Free articles, though, once a number of them have been written, can be thought of as resume building. That’s not a bad thing. My five articles for Rock&Gem, although they paid little, most assuredly helped me get my book contract. Those articles took a great deal of time and research and money to produce, all of which contributed to what I know now. They made me a better writer, as have all of my magazine articles.

Although I am a professional writer and get paid for all of my assignments and continuing work, I do not make a living from it. Not even close. I have always had to have other work, regular day jobs, to keep my desire to write alive.

The book project I just completed is a good example. I knew little money would come from it because I ran the numbers well ahead of time. At most, over a period of two to three years, perhaps $3,000 to $5,000 would come back. Well, my last magazine article for Outdoor California paid over $2,000. And that article only took two months to write and just two trips to the desert. I would have been better off those 14 months writing articles but I wanted to write a book. That seemed like the ultimate goal for a writer and I wanted to dedicate the book to my parents. That’s the one thing I miss about cancelling my contract. But my Mother wrote freelance articles from time to time and she would have understood walking away from an unprofessional publisher.

Because I was obsessed with completing the book on time and under word count I spent a tremendous amount of money to get it done. Like buying my $1,2000 microscope, my rock collection, my camera gear, and all of the travel expenses of the road. At least five grand. Maybe seven. My money is long gone. I  think of it now as a bad business deal like the kind everyone has in life. What’s more regrettable is that I had to give up some of my decent paying work from my Vancouver employer to get the book done. Fortunately, they have put me back on regular hours.

Let’s get back to Rock&Gem if you are in the mineral trade or hobby. They are a good starting point. They pay little but they do pay. They accept articles on spec (internal link) so there is no guarantee of publication. Best approach is to query them first with a one paragraph proposal. See if they have covered your topic before or if they are interested. If they are not, you could respond by asking, “What would you like written about?”  You never know what an editor needs at the time.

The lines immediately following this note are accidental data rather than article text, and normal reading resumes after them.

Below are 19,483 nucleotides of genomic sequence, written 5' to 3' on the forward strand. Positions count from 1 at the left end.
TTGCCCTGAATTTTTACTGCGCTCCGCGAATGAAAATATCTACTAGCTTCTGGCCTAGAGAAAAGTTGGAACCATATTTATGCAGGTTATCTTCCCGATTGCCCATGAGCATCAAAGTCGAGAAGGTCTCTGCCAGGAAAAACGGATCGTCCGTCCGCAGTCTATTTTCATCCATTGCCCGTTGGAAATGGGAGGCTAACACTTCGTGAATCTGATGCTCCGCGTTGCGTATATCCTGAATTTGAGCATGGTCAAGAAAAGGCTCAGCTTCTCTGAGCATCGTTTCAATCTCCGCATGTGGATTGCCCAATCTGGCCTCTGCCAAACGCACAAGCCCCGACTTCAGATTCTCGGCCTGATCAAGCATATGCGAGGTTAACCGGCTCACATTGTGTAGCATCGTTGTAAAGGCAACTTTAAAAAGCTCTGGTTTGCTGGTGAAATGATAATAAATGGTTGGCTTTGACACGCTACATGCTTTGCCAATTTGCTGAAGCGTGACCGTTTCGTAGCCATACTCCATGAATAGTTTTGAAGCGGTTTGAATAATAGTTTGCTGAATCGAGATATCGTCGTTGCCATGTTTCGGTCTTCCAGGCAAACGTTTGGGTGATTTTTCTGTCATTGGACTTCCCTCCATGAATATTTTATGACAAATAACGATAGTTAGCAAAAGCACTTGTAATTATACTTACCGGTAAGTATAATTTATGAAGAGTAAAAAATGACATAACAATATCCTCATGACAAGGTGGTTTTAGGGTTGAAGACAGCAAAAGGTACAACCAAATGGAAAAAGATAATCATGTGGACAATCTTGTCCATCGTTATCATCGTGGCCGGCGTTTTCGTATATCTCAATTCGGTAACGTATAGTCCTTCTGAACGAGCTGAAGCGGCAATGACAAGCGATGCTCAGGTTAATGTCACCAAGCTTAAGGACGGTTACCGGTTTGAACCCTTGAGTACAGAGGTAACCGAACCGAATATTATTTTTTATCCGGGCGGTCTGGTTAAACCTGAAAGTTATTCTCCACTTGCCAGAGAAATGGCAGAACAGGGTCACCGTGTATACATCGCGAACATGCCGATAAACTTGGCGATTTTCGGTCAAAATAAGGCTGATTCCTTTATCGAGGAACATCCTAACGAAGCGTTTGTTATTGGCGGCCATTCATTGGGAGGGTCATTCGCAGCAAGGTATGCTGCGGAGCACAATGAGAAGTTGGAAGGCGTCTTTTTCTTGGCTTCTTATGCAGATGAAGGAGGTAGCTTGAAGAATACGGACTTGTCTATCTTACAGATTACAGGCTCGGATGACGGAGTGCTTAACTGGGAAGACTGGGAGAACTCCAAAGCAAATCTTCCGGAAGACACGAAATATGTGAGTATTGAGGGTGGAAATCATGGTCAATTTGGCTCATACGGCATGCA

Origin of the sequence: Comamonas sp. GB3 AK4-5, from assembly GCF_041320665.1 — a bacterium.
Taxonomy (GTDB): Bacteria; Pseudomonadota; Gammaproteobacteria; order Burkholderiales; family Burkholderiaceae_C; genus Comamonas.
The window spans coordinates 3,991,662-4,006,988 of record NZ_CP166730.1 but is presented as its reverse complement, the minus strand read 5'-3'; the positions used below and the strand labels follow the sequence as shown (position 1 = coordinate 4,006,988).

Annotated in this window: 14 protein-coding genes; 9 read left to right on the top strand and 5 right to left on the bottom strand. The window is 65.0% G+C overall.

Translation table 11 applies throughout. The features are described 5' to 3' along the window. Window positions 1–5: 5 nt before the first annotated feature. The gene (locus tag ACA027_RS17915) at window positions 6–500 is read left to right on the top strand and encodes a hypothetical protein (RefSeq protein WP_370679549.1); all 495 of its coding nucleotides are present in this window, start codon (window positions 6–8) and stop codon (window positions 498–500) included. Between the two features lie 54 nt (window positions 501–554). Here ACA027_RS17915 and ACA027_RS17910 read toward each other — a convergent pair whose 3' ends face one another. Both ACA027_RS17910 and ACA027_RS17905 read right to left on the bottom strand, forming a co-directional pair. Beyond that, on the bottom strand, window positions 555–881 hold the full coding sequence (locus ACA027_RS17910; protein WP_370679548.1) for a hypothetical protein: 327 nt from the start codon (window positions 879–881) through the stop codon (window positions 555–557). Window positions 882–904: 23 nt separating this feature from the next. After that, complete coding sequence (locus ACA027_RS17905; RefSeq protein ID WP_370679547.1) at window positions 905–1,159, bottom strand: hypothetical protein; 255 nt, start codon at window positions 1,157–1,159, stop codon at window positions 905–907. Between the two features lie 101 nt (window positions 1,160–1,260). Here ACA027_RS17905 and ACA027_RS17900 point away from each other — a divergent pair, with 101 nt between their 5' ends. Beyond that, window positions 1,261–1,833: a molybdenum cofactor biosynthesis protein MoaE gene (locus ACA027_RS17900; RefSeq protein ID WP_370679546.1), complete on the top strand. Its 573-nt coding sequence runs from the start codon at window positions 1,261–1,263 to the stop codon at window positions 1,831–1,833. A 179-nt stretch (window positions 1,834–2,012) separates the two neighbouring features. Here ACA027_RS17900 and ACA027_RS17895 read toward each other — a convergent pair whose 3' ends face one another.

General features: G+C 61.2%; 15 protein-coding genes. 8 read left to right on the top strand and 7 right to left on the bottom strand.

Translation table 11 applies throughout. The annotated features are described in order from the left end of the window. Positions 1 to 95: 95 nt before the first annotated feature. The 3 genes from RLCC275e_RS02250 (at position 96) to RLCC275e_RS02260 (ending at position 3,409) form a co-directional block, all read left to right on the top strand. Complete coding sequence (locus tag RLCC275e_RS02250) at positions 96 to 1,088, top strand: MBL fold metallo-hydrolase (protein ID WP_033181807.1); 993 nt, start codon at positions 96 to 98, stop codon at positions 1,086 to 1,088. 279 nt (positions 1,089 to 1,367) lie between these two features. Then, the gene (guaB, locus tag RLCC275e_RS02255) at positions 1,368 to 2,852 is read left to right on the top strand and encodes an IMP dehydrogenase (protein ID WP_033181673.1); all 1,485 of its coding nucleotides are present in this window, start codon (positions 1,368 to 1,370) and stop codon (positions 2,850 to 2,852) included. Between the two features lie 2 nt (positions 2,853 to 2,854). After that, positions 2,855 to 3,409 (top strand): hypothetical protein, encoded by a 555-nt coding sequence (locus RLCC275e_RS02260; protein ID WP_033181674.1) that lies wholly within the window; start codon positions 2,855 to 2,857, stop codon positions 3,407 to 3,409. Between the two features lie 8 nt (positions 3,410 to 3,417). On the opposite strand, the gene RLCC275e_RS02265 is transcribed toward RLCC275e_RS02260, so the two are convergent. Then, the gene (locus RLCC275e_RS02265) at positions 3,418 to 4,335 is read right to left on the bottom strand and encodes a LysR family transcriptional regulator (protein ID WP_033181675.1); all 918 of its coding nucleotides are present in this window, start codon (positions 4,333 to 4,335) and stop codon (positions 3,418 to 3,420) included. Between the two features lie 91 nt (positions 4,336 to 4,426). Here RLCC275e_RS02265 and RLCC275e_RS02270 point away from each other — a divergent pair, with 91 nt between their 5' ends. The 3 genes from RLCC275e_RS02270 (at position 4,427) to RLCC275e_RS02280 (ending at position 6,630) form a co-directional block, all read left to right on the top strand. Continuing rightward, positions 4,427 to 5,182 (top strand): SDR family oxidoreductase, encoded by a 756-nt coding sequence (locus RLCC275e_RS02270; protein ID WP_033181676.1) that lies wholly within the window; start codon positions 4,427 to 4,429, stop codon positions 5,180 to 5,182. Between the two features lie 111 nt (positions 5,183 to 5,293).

My articles for Rock&Gem were from a desire to write and to document trips that I was taking anyway. Nowadays, I feel empty if I don’t describe and share my rockhounding or road trips. When you write for publication you also have to do tremendous research on your subject and from that you will learn a great deal. I learn something on every trip to the desert or mountains. I’m learning so much about what I found on my last collecting trp that it will take two weeks to get the text and video together to describe it all.

Money. When I ran privateline.com as an educational website, no ads, I think I got two donations in five years. It had over 400 pages and two million hits one year in the early 2000’s. The Library of Congress sent people to me. The History Channel sought me out and put me on TV for an episode. No money, though. My self-published telephone magazine attracted much more attention, a few hundred subscribers paying about $27 a year. People were far more willing to pay for something in hardcopy than they were to pick up that information online. Go figure.

To wrap up, I’d suggest that anytime spent penning articles for free should instead be put into getting paying work. It may not be for publication but find something paying. For the last five years I’ve been editing and producing content for law firms through my Vancouver  employer. I love the outdoors and rocks and minerals but editing a lengthy article on elder home abuse is actually what provides some income. Most of us are just like aspiring actors working in a Hollywood coffee shop, waiting for that big break.

I hope that break comes your way but if you _have_ to write then you’ll eventually find a path that satisfies. In the end, it is the art first, then the money. A bird has to sing. You may have a website with few hits, no donations, but you will have the opportunity to present you work in the way you want to. Express yourself, even if time and logic and financial planning all say otherwise. You’re a writer. Write!